- Parent Category: 02 Newtonian Mechanics
- Category: 07 Energy Work Power
- Created: Monday, 30 April 2018 17:20
- Last Updated: Monday, 30 April 2018 17:20
- Published: Monday, 30 April 2018 17:20
- Written by Fremont
- Hits: 5569
Bungee Jumping is a thrill seekers adventure that also allows for an investigation of energy concepts including Kinetic Energy, Gravitational Potential Energy and Elastic Potential Energy. Gravitational Energy (determined by height above the ground) is converted into Kinetic Energy until the slackness in the bungee cord is taken up. When the jumper reaches the end of his rope, there is an interplay between the three types of energy until Kinetic Energy reaches zero .
In this simulation, a bungee jumper is dropped from a tower with a fixed length of bungee cord. The simulation operator can control the height of the tower, the stiffness of the bungee cord (determined by its spring constant k), the unstretched length of the bungee cord and the jumper's mass. The player buttons are the play/pause button, the rewind (to t=0) button and the reset button (resets all parameters to initial values). The operator may optionally display the forces acting on the jumper and a plot of the g-forces versus time. Note that the simulation measures the altitude in terms of the location of his feet, thus he hits the ground if his feet get within his 1.7m of height to the ground.
When trying for a minimum drop from a platform set for h = 10 m, the jumber will hit the ground. The impact is represented by a red cross symbol blocking our view of the "accident".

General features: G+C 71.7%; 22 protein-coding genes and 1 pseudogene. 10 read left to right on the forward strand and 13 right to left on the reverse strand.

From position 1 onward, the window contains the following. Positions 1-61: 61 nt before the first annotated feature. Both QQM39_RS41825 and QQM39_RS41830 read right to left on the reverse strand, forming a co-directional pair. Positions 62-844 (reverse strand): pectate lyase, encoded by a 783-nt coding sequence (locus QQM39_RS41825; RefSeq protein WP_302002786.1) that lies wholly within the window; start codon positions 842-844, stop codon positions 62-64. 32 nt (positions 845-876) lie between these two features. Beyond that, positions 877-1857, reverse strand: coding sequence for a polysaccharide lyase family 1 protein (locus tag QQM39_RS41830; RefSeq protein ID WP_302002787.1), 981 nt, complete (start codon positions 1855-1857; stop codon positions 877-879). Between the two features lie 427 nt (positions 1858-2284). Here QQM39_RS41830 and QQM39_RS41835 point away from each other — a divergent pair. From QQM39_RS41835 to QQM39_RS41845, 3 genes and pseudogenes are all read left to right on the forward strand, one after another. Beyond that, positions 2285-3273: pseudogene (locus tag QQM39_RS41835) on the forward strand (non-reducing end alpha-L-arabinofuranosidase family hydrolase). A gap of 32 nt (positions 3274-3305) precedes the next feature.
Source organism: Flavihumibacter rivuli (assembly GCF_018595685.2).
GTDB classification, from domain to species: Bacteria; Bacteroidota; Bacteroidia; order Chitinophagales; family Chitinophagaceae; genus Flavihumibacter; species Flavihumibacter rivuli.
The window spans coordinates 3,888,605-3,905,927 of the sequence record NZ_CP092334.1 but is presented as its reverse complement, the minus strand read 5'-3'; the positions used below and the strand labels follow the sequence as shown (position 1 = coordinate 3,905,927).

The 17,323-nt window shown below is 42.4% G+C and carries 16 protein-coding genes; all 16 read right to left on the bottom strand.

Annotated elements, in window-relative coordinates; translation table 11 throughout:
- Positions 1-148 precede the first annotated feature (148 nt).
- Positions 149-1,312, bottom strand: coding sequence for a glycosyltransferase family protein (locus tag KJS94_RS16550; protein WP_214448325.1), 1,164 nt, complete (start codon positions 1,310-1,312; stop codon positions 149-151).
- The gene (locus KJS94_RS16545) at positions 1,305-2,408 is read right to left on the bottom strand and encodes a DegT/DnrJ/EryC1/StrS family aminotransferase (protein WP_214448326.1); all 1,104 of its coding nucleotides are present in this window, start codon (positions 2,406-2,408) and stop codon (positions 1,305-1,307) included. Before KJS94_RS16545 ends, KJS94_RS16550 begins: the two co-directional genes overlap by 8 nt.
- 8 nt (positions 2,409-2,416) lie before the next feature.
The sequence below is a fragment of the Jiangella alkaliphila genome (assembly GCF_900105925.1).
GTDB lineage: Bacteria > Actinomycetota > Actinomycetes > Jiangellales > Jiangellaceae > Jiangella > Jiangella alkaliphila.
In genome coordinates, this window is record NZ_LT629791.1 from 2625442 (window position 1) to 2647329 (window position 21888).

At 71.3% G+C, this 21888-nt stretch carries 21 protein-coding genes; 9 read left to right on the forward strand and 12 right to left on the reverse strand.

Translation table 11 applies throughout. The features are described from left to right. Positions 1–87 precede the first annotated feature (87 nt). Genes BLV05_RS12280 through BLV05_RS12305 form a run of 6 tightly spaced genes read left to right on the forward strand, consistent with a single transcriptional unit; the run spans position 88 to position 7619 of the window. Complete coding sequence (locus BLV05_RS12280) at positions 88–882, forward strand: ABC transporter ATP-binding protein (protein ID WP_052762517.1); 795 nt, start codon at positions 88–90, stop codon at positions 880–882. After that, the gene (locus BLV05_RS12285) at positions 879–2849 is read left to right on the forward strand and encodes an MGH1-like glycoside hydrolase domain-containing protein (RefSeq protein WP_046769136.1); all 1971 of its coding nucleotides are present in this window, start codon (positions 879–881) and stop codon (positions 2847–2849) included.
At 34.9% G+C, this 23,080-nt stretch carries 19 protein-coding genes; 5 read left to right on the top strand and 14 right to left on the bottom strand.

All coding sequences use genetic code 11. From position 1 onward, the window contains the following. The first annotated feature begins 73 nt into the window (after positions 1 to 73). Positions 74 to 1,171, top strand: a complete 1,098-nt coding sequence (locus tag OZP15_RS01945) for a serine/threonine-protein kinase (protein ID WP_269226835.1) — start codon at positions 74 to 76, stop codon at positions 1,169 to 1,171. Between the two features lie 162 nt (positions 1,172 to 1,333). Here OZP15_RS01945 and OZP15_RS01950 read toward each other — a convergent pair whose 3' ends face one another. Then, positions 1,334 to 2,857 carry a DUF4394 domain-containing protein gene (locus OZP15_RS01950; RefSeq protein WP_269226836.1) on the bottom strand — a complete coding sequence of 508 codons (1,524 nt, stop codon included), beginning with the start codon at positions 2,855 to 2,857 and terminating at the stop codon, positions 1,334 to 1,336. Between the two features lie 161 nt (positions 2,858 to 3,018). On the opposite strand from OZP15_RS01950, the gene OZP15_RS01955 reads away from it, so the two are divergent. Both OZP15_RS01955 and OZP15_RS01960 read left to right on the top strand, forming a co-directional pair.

Start by setting the platform hieght to its minimum (h=10m), the spring constant of the bungee cord to its stiffest setting (k=200 N/m), the length of the bungee cord to its minimum (Lo=5m) and the jumper's mass to its minimum (m=40kg). Through trial and error determine the minimum platform height needed for a "safe" jump.
- Play the simulation with these safe jump settings and watch the interplay between the various types of energy. Does the total energy change?
- Are the g-forces experienced by the jumper reasonable, dangerous or even fatal?
With our "safe" jump settings above, consider the effect of the following on the saftey of the jump:
- increasing/decreasing the jumper's mass,
- increasing/decreasing the unstretched length of the cord,
- increasing/decreasing the stretchiness of the bungee cord (by decreasing/increasing k)
- What kind of changes do you think the jump operator should make in order to accomodate a heavier jumper after a succesful jump by a lighter jumper?
For a 40 kg jumper and a 30 m platform height and a "safe" jump,
- determine the longest (Lo) bungee cord that can be used for the stiffest bungee cord (k=200N/m)
- for the shortest bungee cord (Lo=5m) determine the least stiff springiness (smallest k)
- compare these two ride experiences from the jumper's perspective (look at g-force!)
|with best with||Chrome||Chrome||Chrome||Chrome|
|support full-screen?||Yes. Chrome/Opera No. Firefox/ Samsung Internet||Not yet||Yes||Yes|
Michael R. Gallis; Fremont Teng; lookang
Sample Learning Goals
For Teachers: Instructions on how to use the Applet
Play and Reset Buttons